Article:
Maybe you've seen it, or perhaps you haven't, but in some spaces on the internet, an ultra mini-pleated skirt from Miu Miu's Spring '22 collection has been making the celebrity and social media rounds. Its viral status is akin to other pieces we've seen repeated on red carpets and in magazine spreads, but this particular item is different for several reasons. It's an emblem of how fashion and clothing are a fast-moving train, always making their final stop in the middle of nowhere at a station filled with broken benches and no cellphone service. In just a few short weeks, this skirt, which is only a few inches of fabric worn low on the hips with a belt, has brought up conversations around ageism, trend cycles, and duping.
When Nicole Kidman wore the skirt on the cover of Vanity Fair, it kicked up a familiar conversation: A woman over the age of 40 wears an outfit deemed more "appropriate" for someone in their 20s. Some people praise the woman (and maybe her stylist) for standing up to ageism, and others blame the woman for perpetuating the idea that you have to try to look younger no matter your age. These two ideas are real and can exist simultaneously, but hoisting them onto one celebrity in a skirt serves little purpose. No one ever wins, and what gets lost is that a skirt is a skirt, and it doesn't have an age limit, ceiling, or perfect body type. We made it all up to serve as a weird weapon against each other when really we could just say whether or not we liked the outfit.
Of course, age isn't the only piece of this pleated puzzle. Just a few days after that cover was released, i-D launched their Spring issue featuring model Paloma Elsesser wearing the skirt in all its glory. In the interview, she dubbed it "The Miu Miu," solidifying the skirt's place among other pieces that have been baptized at the viral high fashion altar. That name prompted someone to make an entire Instagram account dedicated to showing pictures of people wearing the skirt. Hailey Bieber wears the complete set in the brand's ad campaign, Zendaya models it with a pair of metallic boots in Interview Magazine, Lara Stone appears in Vogue wearing it with a cropped button-down, and more. Soon, we'll see more and more influencers posting their pics with the Miu Miu off the page, the set having been gifted but self-styled, making it a 2022 status symbol – something aspirational for the masses but only attained by the few.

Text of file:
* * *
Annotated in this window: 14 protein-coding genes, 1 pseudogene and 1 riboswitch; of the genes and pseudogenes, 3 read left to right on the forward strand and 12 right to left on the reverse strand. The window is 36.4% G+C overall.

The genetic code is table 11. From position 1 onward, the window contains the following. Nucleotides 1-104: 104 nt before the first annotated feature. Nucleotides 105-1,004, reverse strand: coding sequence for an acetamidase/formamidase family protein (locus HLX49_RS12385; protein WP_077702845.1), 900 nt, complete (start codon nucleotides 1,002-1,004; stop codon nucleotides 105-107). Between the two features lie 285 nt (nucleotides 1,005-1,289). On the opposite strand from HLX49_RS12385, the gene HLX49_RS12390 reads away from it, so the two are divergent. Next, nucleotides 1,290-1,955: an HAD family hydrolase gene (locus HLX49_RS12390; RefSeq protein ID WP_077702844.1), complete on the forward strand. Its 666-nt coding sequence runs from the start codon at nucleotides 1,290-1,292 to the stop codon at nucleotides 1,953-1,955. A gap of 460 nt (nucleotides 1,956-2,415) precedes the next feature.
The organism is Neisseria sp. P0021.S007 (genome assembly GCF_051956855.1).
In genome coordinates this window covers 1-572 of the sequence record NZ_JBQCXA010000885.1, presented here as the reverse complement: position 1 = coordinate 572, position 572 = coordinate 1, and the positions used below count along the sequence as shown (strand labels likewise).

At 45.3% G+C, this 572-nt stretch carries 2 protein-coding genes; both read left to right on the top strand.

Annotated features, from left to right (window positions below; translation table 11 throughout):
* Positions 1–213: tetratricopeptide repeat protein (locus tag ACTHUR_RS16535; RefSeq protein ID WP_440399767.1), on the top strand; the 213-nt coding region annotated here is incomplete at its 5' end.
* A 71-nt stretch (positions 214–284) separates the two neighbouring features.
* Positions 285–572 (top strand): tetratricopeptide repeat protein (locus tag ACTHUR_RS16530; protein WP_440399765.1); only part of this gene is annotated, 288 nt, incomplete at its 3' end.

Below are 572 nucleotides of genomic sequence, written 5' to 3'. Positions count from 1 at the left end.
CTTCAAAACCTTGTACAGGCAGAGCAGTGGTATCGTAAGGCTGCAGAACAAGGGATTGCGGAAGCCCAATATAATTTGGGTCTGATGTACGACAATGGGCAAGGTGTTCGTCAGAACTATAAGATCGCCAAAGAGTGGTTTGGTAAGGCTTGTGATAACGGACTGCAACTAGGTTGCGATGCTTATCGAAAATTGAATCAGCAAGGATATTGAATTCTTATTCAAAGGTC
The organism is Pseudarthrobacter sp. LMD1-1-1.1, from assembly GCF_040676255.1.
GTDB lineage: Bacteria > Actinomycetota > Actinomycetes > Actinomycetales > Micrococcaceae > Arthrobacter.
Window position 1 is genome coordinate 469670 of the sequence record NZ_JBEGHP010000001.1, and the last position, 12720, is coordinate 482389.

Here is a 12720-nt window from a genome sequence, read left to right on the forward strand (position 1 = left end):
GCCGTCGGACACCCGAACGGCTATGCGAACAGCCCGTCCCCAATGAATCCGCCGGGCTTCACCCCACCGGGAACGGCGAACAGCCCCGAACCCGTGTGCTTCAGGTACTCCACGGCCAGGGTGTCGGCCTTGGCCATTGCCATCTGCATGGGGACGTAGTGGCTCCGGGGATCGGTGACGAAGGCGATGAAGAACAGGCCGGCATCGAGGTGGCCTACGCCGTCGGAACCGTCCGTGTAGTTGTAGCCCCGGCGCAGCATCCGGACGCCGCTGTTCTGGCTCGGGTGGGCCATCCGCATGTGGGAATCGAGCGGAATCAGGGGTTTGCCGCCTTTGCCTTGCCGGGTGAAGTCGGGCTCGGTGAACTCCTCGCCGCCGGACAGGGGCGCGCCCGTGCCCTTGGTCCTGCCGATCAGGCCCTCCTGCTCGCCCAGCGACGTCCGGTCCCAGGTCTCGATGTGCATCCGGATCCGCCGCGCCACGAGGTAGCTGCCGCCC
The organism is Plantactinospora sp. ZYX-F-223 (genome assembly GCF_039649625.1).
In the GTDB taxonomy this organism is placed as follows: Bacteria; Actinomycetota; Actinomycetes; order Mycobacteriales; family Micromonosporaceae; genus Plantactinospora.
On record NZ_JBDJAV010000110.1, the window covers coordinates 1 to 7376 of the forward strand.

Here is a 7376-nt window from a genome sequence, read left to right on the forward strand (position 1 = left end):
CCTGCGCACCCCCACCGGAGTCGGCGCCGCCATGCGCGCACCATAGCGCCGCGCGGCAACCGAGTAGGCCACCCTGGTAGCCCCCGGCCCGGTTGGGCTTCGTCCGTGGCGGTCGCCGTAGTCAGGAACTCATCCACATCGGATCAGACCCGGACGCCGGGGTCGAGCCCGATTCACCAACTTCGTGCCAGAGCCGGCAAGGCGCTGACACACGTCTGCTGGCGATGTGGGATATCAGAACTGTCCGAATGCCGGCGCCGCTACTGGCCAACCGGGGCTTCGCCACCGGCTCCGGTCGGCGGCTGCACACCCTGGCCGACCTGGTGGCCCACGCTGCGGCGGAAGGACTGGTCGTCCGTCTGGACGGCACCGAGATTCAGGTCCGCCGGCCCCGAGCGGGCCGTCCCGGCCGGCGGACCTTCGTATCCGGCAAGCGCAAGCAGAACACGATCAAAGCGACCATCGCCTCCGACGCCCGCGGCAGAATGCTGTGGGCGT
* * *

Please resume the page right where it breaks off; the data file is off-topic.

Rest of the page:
This is where fast fashion steps in. Already, similar styles are popping up on popular sites for less than $50. It will ship in just a few days, despite the months of work to design the original. We'll see people wearing it on TikTok and out at parties because fast fashion can get away with duping in the name of democratic style. Within a few months, thousands of super mini-skirts will be sold, worn and forgotten about as something else becomes more popular.
It's no one's fault that these mass-produced dupes are available except the fast fashion brands that make them. And really, the biggest takeaway is that it's happening at all. For me, there are two sides to watching the Miu Miu set unfold as the next big talking point in fashion. One, it shows the power of clothing and design. The fact that a little skirt that basically looks like a school uniform DIYed for the club has racked up thousands of tweets and social media videos is kind of amazing. Clothing makes people feel something and makes them question the world around them. Why is this particular skirt, at this specific moment, making us all think twice? At the same time, though, we have to take a step back and consider why trends like this move so fast and so loudly that brands contributing nothing to fixing the fashion industry can jump on them just to sell more based on a desire created purposefully by those at the top.